- The last option, I’d argue, is to quit altogether if things get too rough. Many of us are encouraged to leave one’s comfort zone; stay out of it for too long and there can be repercussions.
Finding friends in a foreign environment can be tough. Here are 7 top tips:
- Begin at work. Your new colleagues will probably be the only local you know, and certainly trust in the first instance. They will be warm and welcoming – so respond to this. If they invite you out for lunch or a drink, join them. It’s your golden opportunity to cement friendships inside the office, and through them you will have new friend-making opportunities.
- Join an expat group. As above, they will be welcoming too. Every expats will be in the same position. Go along to an activity or two, and see what happens.
- Find a hobby. “Hobbies” might seem a quaint term these days, but they still have appeal. Whether it’s yoga or shooting, a hobby can introduce you to like-minded people.
- Similar to the above, language classes are logically a great way to meet other glomads. With a new language under your belt, you will also make more progress in your adopted country.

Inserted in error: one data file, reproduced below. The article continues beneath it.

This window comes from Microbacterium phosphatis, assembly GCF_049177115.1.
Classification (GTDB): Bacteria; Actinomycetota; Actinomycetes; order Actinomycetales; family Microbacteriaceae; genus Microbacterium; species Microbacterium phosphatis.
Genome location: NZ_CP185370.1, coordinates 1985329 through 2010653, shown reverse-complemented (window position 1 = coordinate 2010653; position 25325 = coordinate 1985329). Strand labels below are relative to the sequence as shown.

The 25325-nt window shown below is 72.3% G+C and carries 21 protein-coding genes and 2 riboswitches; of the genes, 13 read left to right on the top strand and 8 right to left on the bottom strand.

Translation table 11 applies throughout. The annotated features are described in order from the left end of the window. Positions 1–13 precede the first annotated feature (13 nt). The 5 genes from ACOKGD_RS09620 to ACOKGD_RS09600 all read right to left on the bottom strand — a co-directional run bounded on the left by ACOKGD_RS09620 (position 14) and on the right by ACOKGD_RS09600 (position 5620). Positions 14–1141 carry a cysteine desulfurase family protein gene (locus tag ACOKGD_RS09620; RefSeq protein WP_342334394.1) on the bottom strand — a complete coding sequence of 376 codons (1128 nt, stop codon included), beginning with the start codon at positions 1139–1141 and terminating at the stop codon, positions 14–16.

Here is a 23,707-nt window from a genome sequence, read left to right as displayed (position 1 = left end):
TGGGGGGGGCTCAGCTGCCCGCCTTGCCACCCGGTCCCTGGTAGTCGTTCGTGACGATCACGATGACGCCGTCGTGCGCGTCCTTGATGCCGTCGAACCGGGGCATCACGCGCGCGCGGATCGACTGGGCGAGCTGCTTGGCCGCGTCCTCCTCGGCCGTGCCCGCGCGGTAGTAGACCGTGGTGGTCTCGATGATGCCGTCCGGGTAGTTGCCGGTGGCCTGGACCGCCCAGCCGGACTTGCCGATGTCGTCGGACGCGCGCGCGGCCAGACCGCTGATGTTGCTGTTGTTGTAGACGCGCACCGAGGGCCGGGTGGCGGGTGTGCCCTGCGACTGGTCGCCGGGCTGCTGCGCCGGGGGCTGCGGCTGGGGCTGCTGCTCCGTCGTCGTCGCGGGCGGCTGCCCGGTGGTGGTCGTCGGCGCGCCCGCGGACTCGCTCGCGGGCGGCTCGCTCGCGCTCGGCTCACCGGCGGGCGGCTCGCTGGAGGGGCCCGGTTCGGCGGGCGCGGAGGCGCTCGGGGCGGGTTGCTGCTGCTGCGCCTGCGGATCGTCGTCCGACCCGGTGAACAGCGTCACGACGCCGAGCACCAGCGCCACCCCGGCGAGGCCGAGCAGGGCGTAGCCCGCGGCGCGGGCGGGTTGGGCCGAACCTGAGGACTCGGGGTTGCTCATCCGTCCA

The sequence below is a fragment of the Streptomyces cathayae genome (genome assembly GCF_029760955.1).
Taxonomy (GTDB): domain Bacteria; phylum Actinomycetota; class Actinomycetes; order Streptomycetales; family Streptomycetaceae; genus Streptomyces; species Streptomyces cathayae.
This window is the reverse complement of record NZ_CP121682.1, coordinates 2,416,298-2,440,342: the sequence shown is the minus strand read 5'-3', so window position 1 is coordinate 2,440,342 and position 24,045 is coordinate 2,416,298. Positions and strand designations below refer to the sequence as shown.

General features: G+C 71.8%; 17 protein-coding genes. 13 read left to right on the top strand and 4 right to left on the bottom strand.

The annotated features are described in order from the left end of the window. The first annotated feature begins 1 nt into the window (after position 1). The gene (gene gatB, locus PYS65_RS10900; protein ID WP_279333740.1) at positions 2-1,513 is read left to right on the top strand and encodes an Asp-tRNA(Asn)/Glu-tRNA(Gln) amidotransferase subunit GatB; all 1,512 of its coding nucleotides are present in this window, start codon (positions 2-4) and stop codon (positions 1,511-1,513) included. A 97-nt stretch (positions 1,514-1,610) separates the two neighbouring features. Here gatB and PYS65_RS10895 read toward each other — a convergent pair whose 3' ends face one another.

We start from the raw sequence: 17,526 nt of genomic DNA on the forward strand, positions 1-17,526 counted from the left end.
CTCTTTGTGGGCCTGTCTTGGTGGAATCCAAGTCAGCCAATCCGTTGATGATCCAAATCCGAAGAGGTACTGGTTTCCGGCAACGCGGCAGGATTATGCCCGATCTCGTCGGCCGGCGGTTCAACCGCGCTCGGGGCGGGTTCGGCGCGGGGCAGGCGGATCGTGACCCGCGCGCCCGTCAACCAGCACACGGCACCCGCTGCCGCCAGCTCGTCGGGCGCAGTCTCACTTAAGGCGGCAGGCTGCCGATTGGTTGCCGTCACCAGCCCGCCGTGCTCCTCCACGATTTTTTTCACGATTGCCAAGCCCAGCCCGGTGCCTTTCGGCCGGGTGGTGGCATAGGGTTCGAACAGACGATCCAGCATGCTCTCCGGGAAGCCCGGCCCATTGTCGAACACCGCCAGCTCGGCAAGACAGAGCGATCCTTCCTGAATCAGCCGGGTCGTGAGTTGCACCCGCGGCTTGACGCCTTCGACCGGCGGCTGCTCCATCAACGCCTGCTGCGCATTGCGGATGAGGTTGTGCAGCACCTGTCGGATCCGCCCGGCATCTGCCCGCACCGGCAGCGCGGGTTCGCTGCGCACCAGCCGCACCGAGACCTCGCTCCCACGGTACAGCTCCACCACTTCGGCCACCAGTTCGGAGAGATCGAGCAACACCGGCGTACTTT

- Go digital. Open a social media account and share your experiences with others. Through social media you will discover new people.
- Be wary of local customs and practices if you are looking to make local friends. One wrong move, however inconsequential it might seem, can ruin a relationship for good.
- If all else fails, go to the bar and drink (a tip that can be applied to many situations). Many foreigners like bars. The downside with this approach, however, is that shallow relationships are born.
Wherever you are, don’t neglect relationships back home. They are a source of strength, sanity and career salvation (if things go awry in your adopted country):
- Set up a regular “check-in” with the boss. This could be a weekly call or a status update dropped in their inbox. Of all relationships, this might be your most important. Get this wrong and the expat dream is over.
- Similarly, keep recruiters updated on your whereabouts and situation. Anything can happen these days: is your job that safe?
- On those occasions when you return to your home country, make sure to meet with the people that matter – the boss, your family and friends. This is paramount.
- Launch a video chat to chat with family for that extra personal connection. This is especially true when maintaining relationships with younger people, who develop so quickly (unlike the rest of us).
- Similar to the above, digital technologies are uniting the world like never before. Identify the social network or messaging app that works best for you and your connections, whether it’s Facebook, Google+, WhatsApp or any other medium.
- Go back to snail mail. A handwritten letter is a romantic thing to do and carries more meaning than a hastily written post in social media.
- A few words are better than no words. An email that simply says “Busy at the moment. Will write more later.”, while appearing curt, is a reminder that you are still alive.